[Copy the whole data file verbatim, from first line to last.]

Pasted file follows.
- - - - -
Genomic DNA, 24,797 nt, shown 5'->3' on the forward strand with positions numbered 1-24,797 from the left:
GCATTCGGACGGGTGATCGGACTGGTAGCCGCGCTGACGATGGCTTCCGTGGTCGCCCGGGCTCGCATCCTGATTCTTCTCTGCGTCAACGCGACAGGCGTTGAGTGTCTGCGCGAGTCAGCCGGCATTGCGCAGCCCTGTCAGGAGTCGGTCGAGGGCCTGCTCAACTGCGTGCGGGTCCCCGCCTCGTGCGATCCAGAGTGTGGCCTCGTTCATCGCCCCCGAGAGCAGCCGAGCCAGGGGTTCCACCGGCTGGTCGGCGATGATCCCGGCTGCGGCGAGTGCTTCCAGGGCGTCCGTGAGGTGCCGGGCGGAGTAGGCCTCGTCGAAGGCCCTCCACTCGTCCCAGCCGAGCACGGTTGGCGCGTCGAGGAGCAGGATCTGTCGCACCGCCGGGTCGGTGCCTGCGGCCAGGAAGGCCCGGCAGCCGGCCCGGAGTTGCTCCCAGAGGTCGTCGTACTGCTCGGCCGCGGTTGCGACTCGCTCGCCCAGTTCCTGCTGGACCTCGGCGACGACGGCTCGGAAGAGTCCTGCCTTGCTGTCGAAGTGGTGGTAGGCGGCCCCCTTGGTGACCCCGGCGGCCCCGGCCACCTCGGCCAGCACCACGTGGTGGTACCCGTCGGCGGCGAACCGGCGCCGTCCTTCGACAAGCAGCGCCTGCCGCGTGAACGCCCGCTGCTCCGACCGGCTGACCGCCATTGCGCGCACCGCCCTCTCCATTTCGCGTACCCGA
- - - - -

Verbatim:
Genomic DNA, 24,797 nt, shown 5'->3' on the forward strand with positions numbered 1-24,797 from the left:
GCATTCGGACGGGTGATCGGACTGGTAGCCGCGCTGACGATGGCTTCCGTGGTCGCCCGGGCTCGCATCCTGATTCTTCTCTGCGTCAACGCGACAGGCGTTGAGTGTCTGCGCGAGTCAGCCGGCATTGCGCAGCCCTGTCAGGAGTCGGTCGAGGGCCTGCTCAACTGCGTGCGGGTCCCCGCCTCGTGCGATCCAGAGTGTGGCCTCGTTCATCGCCCCCGAGAGCAGCCGAGCCAGGGGTTCCACCGGCTGGTCGGCGATGATCCCGGCTGCGGCGAGTGCTTCCAGGGCGTCCGTGAGGTGCCGGGCGGAGTAGGCCTCGTCGAAGGCCCTCCACTCGTCCCAGCCGAGCACGGTTGGCGCGTCGAGGAGCAGGATCTGTCGCACCGCCGGGTCGGTGCCTGCGGCCAGGAAGGCCCGGCAGCCGGCCCGGAGTTGCTCCCAGAGGTCGTCGTACTGCTCGGCCGCGGTTGCGACTCGCTCGCCCAGTTCCTGCTGGACCTCGGCGACGACGGCTCGGAAGAGTCCTGCCTTGCTGTCGAAGTGGTGGTAGGCGGCCCCCTTGGTGACCCCGGCGGCCCCGGCCACCTCGGCCAGCACCACGTGGTGGTACCCGTCGGCGGCGAACCGGCGCCGTCCTTCGACAAGCAGCGCCTGCCGCGTGAACGCCCGCTGCTCCGACCGGCTGACCGCCATTGCGCGCACCGCCCTCTCCATTTCGCGTACCCGA